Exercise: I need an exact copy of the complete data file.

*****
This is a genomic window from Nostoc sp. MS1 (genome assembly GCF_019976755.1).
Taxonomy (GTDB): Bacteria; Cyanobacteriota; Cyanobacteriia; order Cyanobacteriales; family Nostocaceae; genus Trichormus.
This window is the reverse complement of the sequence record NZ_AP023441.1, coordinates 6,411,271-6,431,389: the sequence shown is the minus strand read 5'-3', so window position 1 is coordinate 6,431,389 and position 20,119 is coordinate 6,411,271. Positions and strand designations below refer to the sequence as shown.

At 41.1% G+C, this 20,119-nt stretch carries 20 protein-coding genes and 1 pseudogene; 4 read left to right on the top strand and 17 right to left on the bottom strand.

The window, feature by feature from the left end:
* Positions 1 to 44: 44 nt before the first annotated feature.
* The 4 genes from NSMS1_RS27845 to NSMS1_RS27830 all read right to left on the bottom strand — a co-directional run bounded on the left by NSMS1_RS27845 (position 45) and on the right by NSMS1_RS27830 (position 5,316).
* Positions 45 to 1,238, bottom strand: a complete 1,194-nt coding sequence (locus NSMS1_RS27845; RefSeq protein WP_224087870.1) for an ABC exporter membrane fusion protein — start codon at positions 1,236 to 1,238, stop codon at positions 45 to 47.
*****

This is a genomic window from Nostoc sp. MS1 (genome assembly GCF_019976755.1).
Taxonomy (GTDB): Bacteria; Cyanobacteriota; Cyanobacteriia; order Cyanobacteriales; family Nostocaceae; genus Trichormus.
This window is the reverse complement of the sequence record NZ_AP023441.1, coordinates 6,411,271-6,431,389: the sequence shown is the minus strand read 5'-3', so window position 1 is coordinate 6,431,389 and position 20,119 is coordinate 6,411,271. Positions and strand designations below refer to the sequence as shown.

At 41.1% G+C, this 20,119-nt stretch carries 20 protein-coding genes and 1 pseudogene; 4 read left to right on the top strand and 17 right to left on the bottom strand.

The window, feature by feature from the left end:
* Positions 1 to 44: 44 nt before the first annotated feature.
* The 4 genes from NSMS1_RS27845 to NSMS1_RS27830 all read right to left on the bottom strand — a co-directional run bounded on the left by NSMS1_RS27845 (position 45) and on the right by NSMS1_RS27830 (position 5,316).
* Positions 45 to 1,238, bottom strand: a complete 1,194-nt coding sequence (locus NSMS1_RS27845; RefSeq protein WP_224087870.1) for an ABC exporter membrane fusion protein — start codon at positions 1,236 to 1,238, stop codon at positions 45 to 47.